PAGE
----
The Court of International Trade has ruled that if U.S. Customs and Border Protection does not issue by July 5 regulations implementing the changes to drawback law made by the Trade Facilitation and Trade Enforcement Act it will create its own deadline and remedy for claimants. However, the CIT declined to require that CBP pay accelerated payment to claimants filing under the TFTEA changes.

Drawback is the refund of up to 99 percent of certain duties, internal revenue taxes, and fees collected on imports once either the imported substituted product or the article that has been manufactured from that product has been exported or destroyed. TFTEA made numerous changes to simplify the drawback law, including standardizing the time frames for filing claims and modernizing recordkeeping requirements. TFTEA also allows substitution drawback claims based on goods within the same eight-digit HTSUS number as well as claims against imports and exports that are within five years of the date of the claim. 

Drawback claimants have been able to utilize these statutory changes since they took effect Feb. 24. Without accelerated payment, however, claimants have been seeing no immediate benefit from filing under the new law. CBP has asserted that it cannot provide accelerated payment until calculation provisions under the implementing regulations become final. TFTEA required CBP to issue those regulations by Feb. 24 but the rules have been held up in interagency review, leaving claimants in limbo. In response, a number of companies filed a lawsuit seeking to force CBP to, among other things, pay accelerated payment to drawback claimants filing under the TFTEA and meet the statutory mandate to issue regulations.

While CIT judge Jane Restani declined to order CBP to pay accelerated drawback, she did say the agency should issue a proposed rule by July 5. If that does not happen she plans to set forth a briefing schedule allowing the plaintiffs to recommend remedies she could consider, such as compelling the issuance of the regulations by a particular date. While it appears unlikely that CBP will meet the July 5 deadline, as the proposed rule is still under review by the Office of Management and Budget, it may be able to do so by July 27, when briefs are due to the CIT.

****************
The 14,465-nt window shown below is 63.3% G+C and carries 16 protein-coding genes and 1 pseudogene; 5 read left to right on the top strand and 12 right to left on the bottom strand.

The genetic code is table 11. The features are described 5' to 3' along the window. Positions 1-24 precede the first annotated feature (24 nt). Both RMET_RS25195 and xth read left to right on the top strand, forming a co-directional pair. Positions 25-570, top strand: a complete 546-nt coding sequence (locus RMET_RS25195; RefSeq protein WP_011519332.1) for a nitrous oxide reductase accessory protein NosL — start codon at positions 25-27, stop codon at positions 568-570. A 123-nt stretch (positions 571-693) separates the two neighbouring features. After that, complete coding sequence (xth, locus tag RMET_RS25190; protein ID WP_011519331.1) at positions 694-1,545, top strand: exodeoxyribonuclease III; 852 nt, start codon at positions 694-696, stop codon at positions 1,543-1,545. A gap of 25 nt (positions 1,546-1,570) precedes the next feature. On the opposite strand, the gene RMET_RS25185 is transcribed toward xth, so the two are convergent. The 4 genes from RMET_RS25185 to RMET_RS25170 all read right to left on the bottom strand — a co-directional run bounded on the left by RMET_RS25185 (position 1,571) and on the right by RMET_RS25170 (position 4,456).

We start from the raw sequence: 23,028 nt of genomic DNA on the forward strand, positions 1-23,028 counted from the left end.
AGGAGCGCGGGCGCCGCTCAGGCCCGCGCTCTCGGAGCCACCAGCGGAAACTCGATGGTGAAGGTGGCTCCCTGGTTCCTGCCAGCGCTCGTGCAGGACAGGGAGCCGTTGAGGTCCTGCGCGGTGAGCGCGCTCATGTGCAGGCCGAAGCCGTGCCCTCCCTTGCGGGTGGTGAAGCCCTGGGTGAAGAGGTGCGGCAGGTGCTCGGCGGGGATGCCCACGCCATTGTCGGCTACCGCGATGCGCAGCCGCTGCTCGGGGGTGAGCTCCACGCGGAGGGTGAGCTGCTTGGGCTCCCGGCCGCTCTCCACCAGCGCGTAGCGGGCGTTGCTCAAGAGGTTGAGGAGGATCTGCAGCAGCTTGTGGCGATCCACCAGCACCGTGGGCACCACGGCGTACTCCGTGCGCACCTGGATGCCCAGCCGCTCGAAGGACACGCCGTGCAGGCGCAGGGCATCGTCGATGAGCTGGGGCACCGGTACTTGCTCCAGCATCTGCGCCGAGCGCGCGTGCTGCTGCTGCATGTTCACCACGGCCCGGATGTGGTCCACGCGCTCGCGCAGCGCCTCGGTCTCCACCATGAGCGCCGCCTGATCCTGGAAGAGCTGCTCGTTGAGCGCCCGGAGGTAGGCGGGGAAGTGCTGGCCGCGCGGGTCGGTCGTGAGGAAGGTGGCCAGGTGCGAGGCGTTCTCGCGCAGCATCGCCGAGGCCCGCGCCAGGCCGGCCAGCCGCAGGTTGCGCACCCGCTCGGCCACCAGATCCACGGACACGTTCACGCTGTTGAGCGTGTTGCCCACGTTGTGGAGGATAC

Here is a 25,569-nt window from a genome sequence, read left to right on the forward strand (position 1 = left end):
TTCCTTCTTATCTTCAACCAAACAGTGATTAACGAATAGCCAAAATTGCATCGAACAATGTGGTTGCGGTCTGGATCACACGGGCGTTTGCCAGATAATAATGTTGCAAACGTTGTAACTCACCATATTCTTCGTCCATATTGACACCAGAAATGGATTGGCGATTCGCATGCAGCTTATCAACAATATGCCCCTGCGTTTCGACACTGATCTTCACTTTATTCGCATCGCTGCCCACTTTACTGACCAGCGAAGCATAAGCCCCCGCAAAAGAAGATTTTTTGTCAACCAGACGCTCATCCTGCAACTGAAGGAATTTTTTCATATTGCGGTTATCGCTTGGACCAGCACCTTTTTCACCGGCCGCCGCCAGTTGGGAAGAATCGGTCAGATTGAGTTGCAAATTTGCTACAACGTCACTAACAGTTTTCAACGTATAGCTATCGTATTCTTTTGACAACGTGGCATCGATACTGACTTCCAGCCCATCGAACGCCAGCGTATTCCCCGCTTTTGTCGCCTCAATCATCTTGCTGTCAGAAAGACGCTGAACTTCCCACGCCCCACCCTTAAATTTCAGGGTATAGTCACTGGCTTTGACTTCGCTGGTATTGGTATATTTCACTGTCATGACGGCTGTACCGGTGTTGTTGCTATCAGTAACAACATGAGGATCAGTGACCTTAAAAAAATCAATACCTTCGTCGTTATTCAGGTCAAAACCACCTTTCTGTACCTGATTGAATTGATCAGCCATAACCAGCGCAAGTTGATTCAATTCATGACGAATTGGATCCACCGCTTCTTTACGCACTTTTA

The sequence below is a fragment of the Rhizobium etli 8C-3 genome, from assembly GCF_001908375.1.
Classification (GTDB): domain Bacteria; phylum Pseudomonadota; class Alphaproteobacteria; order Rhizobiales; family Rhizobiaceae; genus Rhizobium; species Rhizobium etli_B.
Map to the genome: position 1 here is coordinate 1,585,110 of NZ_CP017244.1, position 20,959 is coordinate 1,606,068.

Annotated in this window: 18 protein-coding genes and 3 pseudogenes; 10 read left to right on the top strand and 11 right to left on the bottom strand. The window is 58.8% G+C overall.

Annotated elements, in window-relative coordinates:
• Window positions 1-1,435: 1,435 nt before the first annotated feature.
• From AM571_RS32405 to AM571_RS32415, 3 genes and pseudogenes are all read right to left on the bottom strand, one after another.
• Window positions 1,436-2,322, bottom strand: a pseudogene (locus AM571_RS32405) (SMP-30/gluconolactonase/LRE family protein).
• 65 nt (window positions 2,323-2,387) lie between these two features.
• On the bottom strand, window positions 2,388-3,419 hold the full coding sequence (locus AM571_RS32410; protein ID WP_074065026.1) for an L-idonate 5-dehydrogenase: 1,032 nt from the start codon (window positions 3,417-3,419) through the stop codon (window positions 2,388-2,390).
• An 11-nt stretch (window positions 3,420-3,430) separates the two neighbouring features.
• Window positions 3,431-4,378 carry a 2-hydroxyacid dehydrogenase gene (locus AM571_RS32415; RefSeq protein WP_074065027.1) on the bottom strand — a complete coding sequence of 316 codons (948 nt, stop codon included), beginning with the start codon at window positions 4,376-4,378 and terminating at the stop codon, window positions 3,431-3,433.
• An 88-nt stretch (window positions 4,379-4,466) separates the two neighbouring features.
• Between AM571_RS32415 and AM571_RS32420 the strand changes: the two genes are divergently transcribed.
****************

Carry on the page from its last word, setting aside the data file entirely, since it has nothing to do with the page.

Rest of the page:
Restani also said that if CBP cannot issue the entire regulatory package by July 5 it should at least issue regulations for important pieces of the package that satisfy the TFTEA mandate, such as those addressing the calculation methodology. The plaintiffs had argued that the proposed regulatory package included far more than was necessary to implement the TFTEA changes, resulting in a purported 450-page document that was taking too long to complete the interagency process.

It is also unclear when the TFTEA drawback regulations may become final. CBP has stated that it will not liquidate or pay accelerated payment until final regulations are issued, which will not occur until CBP has provided a notice and comment period and reviewed any input received. The CIT decision does not address how long that process may take.

For more information on the CIT decision or the TFTEA drawback changes, please contact ST&R’s Michael Cerny at (212) 549-0160.

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